A country on the other side of the globe that has university courses in traditional medicine as well as clear regulation of the sector is Singapore, where the public largely accepts practices such as acupuncture, according to Dr. Sylvia Lim, head of the secretariat of the bioethics advisory committee there.
“Among the Chinese, there is acceptance of traditional medicine, especially among the older generation,” she told IPS. “The younger generation may have a few reservations though.”
Some might shiver at the thought of being pierced with needles, but acupuncture is offered at some hospitals in Singapore, and students can take a course in traditional Chinese medicine at the Nanyang Technological University (NTU). Shops selling traditional herbs and other remedies operate under official regulation for the most part.
While the Singapore model is attractive, many countries in Africa need to find their own solutions, said Dr. Monique Wasunna, assistant director (research) of the Nairobi-based Kenya Medical Research Institute.
For her, an important issue is the care of patients who suffer from some of the 17 neglected tropical diseases (NTDs) that the World Health Organisation has identified. These diseases include dengue, soil-transmitted helminths such as roundworms and hookworms, and elephantiasis.
“Neglected patients have no purchasing power. Neglected diseases lie outside the market,” said Wasunna in an address to the UNESCO meeting, which also focused on “non-discrimination and non-stigmatisation” in the treatment of the sick.
U.N. studies show that more than a third of the world’s population have no access to essential drugs and that half of these people live in the poorest areas of Africa. “They live in extreme poverty and they are voiceless,” Wasunna said.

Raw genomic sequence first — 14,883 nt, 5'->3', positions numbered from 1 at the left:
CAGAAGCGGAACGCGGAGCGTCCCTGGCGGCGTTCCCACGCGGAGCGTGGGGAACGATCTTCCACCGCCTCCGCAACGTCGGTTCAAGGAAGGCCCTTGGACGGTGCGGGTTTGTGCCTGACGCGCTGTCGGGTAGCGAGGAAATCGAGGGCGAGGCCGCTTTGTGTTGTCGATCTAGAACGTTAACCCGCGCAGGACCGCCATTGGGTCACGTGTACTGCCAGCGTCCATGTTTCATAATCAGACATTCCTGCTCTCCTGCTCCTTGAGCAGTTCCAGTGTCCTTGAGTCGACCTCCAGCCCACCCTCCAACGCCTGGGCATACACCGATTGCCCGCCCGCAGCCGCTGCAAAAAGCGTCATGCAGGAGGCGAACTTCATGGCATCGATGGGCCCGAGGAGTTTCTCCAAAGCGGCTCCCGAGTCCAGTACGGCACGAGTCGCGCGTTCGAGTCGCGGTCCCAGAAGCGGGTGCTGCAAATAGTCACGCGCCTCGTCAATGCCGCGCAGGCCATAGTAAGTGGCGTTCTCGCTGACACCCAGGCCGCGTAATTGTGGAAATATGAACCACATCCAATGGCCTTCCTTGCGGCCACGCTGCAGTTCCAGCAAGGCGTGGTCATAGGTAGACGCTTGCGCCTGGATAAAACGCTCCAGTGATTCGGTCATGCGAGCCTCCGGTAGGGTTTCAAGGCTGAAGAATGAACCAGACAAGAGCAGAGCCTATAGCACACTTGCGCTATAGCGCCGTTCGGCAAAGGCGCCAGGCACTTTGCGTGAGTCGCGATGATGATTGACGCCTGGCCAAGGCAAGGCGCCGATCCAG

For such patients, traditional healers are often the first line of care, but these practitioners are limited in what they can provide as some diseases require extensive surgery. By the time the patients get to modern health facilities, it is often too late, Wasunna told IPS.
“If we could be like some countries where modern medicine co-exists at the same level with the traditional, that would be good,” Wasunna said. “But in every situation, there are some who take advantage of the poor.”
Both Kenya and Zambia are putting together guidelines for traditional medicine, while trying to learn from “indigenous knowledge systems”. Other steps that can be taken internationally are detailed in a draft report presented during the Paris meeting, which has shown that the issues of bioethics “cannot be limited to the debates on human cloning, eugenics or euthanasia,” according to UNESCO.
The draft report recommends building bridges between modern and traditional medicines, and defends the idea that “every patient, in any part of the world, should be informed of the many existing treatments and should have access to the most efficient treatments,” the organisation says.
The report also contains action plans, with the experts inviting governments “to concentrate on the right of each human being to have access to quality care” while also respecting cultural diversity and pluralism.